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The seasonality of non-structural carbohydrates in mature boreal Betula papyrifera and potential constraints in their remobilization

  • Author / Creator
    Fermaniuk, Coral
  • Assimilated non-structural carbohydrates (NSC) can be stored as reserves in plants and remobilized during periods of asynchrony between carbon acquisition and carbon demand to fuel essential metabolic functions and growth. However, the framework of NSC allocation to reserves and their remobilization remains unclear, especially for mature trees which potentially can store large quantities of reserves. Here, I characterize the seasonal dynamics of NSC reserves in mature boreal Betula papyrifera and relate them to seasonal growth processes (first study), as well as determine the patterns and potential constraints of between-organ reserve remobilization. I used different patterns of stem phloem girdling to separate crown, stem and root NSC storage and their remobilization in response to induced C stress (second study). In the first study, I found that whole-tree NSC pools increased seasonally by 72% from a spring minimum to a maximum during late summer bud-set — greatly exceeding the relative change in reserves reported for more temperate conspecifics. At the organ level, the branches were the largest and most dynamic storage pool, suggesting that storage changes at the branch level largely drive whole-tree storage dynamics in these trees. In the second study, I found evidence that the crown of birch trees could store nearly double the reserves of what was observed under normal conditions, and that the stored NSC in the stem may not be universally available for remobilization to other organs (here roots) under C stress. Together, these results suggest that seasonal NSC allocation patterns appear to be highly regulated to ensure adequate distribution (allocation) of NSC to reserves throughout organs over time to support organ-level processes — however, if organs are constrained by carbon limitations, it appears that the remobilization of the organ reserve storage pools are regulated somewhat autonomously which could potentially limit the sharing of reserves within the large organism.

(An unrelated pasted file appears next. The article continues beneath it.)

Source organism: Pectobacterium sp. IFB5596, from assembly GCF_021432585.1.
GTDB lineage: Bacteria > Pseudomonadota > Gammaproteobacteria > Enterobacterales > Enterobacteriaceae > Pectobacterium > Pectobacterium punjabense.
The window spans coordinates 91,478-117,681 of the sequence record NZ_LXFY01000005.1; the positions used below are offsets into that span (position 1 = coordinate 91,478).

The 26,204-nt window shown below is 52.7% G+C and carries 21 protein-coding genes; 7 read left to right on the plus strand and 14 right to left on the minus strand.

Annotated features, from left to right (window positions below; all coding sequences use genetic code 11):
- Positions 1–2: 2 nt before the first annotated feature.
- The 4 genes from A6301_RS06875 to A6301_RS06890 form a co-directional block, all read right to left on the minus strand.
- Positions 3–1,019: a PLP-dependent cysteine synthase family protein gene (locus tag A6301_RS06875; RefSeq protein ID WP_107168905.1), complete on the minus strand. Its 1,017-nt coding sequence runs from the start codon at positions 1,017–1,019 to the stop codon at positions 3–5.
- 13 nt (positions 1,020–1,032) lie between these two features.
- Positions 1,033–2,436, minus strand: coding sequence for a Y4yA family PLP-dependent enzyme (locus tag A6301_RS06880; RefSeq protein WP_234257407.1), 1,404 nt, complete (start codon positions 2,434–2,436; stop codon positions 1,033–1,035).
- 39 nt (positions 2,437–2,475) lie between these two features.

• Subjects / Keywords
  • Graduation date
    Spring 2023
  • Type of Item
    Thesis
  • Degree
    Master of Science
  • DOI
    https://doi.org/10.7939/r3-0f4n-3j83
  • License
    This thesis is made available by the University of Alberta Libraries with permission of the copyright owner solely for non-commercial purposes. This thesis, or any portion thereof, may not otherwise be copied or reproduced without the written consent of the copyright owner, except to the extent permitted by Canadian copyright law.